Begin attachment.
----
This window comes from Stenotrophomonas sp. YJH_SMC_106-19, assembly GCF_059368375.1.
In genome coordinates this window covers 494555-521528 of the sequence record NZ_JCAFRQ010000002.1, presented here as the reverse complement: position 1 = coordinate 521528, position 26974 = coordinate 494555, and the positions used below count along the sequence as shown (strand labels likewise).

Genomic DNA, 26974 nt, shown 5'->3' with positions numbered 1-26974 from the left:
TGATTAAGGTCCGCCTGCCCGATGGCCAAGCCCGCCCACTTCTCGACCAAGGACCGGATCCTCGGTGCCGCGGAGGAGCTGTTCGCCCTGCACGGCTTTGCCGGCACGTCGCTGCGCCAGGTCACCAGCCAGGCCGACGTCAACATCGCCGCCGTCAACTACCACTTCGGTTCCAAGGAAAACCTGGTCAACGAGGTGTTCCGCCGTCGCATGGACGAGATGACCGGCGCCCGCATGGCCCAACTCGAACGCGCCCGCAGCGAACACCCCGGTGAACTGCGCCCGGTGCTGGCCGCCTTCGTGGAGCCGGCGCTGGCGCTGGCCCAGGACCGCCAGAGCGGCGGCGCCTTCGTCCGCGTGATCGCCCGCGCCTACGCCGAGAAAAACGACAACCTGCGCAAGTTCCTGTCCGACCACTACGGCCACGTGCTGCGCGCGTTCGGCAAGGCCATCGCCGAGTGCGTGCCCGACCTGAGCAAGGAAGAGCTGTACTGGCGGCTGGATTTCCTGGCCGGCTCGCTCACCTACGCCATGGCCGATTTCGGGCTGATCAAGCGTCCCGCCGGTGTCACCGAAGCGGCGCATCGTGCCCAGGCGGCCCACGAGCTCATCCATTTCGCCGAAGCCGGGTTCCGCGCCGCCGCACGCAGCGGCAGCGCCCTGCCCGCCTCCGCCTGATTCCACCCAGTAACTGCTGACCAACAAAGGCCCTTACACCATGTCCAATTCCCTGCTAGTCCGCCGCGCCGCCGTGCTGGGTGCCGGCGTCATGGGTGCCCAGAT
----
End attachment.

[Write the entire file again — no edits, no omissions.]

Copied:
This window comes from Stenotrophomonas sp. YJH_SMC_106-19, assembly GCF_059368375.1.
In genome coordinates this window covers 494555-521528 of the sequence record NZ_JCAFRQ010000002.1, presented here as the reverse complement: position 1 = coordinate 521528, position 26974 = coordinate 494555, and the positions used below count along the sequence as shown (strand labels likewise).

Genomic DNA, 26974 nt, shown 5'->3' with positions numbered 1-26974 from the left:
TGATTAAGGTCCGCCTGCCCGATGGCCAAGCCCGCCCACTTCTCGACCAAGGACCGGATCCTCGGTGCCGCGGAGGAGCTGTTCGCCCTGCACGGCTTTGCCGGCACGTCGCTGCGCCAGGTCACCAGCCAGGCCGACGTCAACATCGCCGCCGTCAACTACCACTTCGGTTCCAAGGAAAACCTGGTCAACGAGGTGTTCCGCCGTCGCATGGACGAGATGACCGGCGCCCGCATGGCCCAACTCGAACGCGCCCGCAGCGAACACCCCGGTGAACTGCGCCCGGTGCTGGCCGCCTTCGTGGAGCCGGCGCTGGCGCTGGCCCAGGACCGCCAGAGCGGCGGCGCCTTCGTCCGCGTGATCGCCCGCGCCTACGCCGAGAAAAACGACAACCTGCGCAAGTTCCTGTCCGACCACTACGGCCACGTGCTGCGCGCGTTCGGCAAGGCCATCGCCGAGTGCGTGCCCGACCTGAGCAAGGAAGAGCTGTACTGGCGGCTGGATTTCCTGGCCGGCTCGCTCACCTACGCCATGGCCGATTTCGGGCTGATCAAGCGTCCCGCCGGTGTCACCGAAGCGGCGCATCGTGCCCAGGCGGCCCACGAGCTCATCCATTTCGCCGAAGCCGGGTTCCGCGCCGCCGCACGCAGCGGCAGCGCCCTGCCCGCCTCCGCCTGATTCCACCCAGTAACTGCTGACCAACAAAGGCCCTTACACCATGTCCAATTCCCTGCTAGTCCGCCGCGCCGCCGTGCTGGGTGCCGGCGTCATGGGTGCCCAGAT